Collective Intelligence and Crowds Minitrack
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This minitrack is open to analysis of collective intelligence, new sociotechnical configuration of knowledge creation, and crowdsourcing. Included also is the analysis of social interaction as a way of describing underlying social structure, and in particular the social construction of identity and roles. Thus the minitrack invites a range of content areas that lend themselves to the analysis of relations between people, collectives, and machines, as well as the products produced as a result of these sociotechnical relations.
We live surrounded by socially constructed identities – organizations, nations, websites – all of which are constituted through a complex interplay of interactions, a kind of distributed cognition. To allow for these collectives to evolve, it is necessary to have not only a representation in an individual’s mind but also the knowledge that similar representations exist in the minds of others. The way we can create shared representations have changed with the proliferation of a wide range of Internet platforms. These Internet platforms allow people to aggregate knowledge from socially distant areas. They also allow diverse groups of people – and maybe machines in the form of artificial intelligences – to negotiate identities. With these socio-technical configurations we can build collective intelligences that themselves will steer the quest for knowledge. These collectives can be self-catalyzing, deciding individually or collaboratively what to do next, out of which novel and practical ideas emerge.
While these open design collectives rely on organic growth and slow embedding of members in the network, alternative structures based on crowds can be assembled more rapidly. Between the two extremes are a host of different organizational and social structures, in which committed members of a community create, improve, and share ideas. The output of these socio-technical systems often takes the form of digital media, and their traces are varied, ranging from ephemeral short messages to curated collaborative knowledge repositories.
We are interested in 1) papers that observe, analyze, or visualize these socio-technical structures and their outputs; 2) papers that analyze the phenomena of crowdsourcing, collective intelligence and collaborative mass knowledge production; 3) design research that creates and evaluates new tools and processes; and 4) papers that simulate the production processes and outcomes through software.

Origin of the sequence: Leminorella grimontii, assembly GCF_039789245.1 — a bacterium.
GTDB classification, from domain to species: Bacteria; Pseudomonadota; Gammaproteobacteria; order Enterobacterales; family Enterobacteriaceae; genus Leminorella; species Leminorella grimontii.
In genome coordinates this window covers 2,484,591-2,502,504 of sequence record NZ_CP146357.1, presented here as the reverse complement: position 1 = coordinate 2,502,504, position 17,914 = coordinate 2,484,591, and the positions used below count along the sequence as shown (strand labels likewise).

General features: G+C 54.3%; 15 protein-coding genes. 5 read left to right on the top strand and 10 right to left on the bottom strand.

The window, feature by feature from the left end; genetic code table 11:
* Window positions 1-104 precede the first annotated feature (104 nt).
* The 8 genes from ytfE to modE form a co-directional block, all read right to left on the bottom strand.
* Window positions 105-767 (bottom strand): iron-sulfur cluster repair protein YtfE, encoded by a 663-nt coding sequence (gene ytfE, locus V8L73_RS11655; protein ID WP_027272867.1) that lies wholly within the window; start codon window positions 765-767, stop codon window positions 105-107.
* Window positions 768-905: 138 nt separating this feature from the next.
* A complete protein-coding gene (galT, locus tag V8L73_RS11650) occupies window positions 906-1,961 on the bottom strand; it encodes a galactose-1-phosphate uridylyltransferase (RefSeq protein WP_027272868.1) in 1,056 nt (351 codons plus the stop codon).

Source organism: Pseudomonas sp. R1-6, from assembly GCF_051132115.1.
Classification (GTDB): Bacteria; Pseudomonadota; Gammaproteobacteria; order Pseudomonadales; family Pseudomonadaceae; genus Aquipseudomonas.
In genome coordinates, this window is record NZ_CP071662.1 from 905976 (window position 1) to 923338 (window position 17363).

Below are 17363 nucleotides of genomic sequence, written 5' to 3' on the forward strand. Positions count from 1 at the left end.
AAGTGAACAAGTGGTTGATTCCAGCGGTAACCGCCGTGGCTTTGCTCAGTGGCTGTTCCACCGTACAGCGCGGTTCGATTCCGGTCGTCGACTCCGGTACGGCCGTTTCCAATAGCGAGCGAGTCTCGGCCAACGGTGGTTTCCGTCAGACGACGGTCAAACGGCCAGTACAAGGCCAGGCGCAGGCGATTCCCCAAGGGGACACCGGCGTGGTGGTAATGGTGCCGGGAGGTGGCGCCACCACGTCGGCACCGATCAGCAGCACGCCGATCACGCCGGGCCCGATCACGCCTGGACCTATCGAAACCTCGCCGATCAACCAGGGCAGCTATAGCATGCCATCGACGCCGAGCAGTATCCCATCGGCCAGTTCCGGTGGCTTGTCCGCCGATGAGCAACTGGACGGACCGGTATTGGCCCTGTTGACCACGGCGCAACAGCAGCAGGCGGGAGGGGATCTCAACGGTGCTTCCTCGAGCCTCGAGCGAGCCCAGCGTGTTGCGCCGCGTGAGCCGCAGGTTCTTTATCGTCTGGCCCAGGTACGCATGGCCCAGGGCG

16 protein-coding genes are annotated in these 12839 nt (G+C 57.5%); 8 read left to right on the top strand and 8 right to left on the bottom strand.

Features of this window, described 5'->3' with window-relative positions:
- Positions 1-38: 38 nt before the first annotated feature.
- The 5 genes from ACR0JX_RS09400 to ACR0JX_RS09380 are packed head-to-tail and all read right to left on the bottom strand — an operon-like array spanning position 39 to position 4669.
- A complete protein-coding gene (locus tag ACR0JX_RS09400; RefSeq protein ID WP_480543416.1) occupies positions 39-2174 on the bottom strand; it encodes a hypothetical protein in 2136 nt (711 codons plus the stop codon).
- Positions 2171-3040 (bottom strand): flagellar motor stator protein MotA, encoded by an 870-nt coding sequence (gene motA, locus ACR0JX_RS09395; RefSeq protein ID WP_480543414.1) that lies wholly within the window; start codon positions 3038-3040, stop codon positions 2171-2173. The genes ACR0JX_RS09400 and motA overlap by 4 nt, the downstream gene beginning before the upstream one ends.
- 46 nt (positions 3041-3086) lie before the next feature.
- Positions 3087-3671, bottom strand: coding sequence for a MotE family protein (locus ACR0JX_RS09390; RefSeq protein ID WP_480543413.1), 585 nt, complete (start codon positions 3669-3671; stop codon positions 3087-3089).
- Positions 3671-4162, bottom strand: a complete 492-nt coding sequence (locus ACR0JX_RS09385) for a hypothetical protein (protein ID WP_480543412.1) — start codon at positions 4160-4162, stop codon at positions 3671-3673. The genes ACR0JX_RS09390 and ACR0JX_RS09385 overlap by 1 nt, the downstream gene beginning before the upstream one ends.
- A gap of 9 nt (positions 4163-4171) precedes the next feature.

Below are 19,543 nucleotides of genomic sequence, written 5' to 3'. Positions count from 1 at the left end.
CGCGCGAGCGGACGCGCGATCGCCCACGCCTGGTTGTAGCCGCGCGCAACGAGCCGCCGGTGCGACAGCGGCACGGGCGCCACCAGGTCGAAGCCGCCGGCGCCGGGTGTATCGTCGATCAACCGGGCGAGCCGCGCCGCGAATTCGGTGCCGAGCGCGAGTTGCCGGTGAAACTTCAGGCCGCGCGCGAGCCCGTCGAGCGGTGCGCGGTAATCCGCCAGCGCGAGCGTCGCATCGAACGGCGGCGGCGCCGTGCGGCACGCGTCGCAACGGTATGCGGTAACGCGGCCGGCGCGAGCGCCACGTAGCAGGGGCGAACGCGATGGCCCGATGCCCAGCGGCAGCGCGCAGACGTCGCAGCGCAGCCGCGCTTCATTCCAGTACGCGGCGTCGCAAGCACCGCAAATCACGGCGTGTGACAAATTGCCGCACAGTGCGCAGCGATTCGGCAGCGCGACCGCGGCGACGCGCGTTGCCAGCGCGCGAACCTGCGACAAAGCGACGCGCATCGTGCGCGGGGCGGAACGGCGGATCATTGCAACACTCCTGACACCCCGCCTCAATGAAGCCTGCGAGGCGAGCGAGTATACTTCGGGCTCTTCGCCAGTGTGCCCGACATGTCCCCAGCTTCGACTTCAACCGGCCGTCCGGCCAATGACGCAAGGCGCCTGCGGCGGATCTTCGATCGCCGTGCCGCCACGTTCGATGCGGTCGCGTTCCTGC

We are looking for papers about the mechanisms that explain the emergence of collective identity. Particularly we are open to papers that explore unusual ways of modeling emergent organizations: models that demonstrate or reflect the influence of social systems on user behaviors, models that consider the multiple connections between people, technology, and institutions, models of technological and social affordances, models that break personal identity into sub-relations, models that examine the emergence of roles, identity, and institutions, as well as socio-technical models of deviance and disruption. We are interested in applying the ideas of James March, Mark Granovetter, Harrison White, Charles Tilly and related scholars to information systems.
In sum, the content of the minitrack is open to analysis of collective intelligence, new sociotechnical configuration of knowledge creation, and crowdsourcing. Included also is the analysis of social interaction as a way of describing underlying social structure, and in particular the social construction of identity and roles. Thus the track is open to a wide range of content areas that lend themselves to the analysis of relations between people, collectives, and machines, as well as the products produced as a result of these sociotechnical relations.
We are looking for papers that analyze collective intelligence, knowledge creation, and crowdsourcing. We also encourage the submission of papers that design and implement technologies that create new kinds of collectives. In addition, we invite papers that analyze social interaction as a way of better understanding the underlying social structures, and in particular the social construction of identity and roles. In sum, we are open to a wide range of research that addresses relations between people, collectives, and machines, as well as the products produced as a result.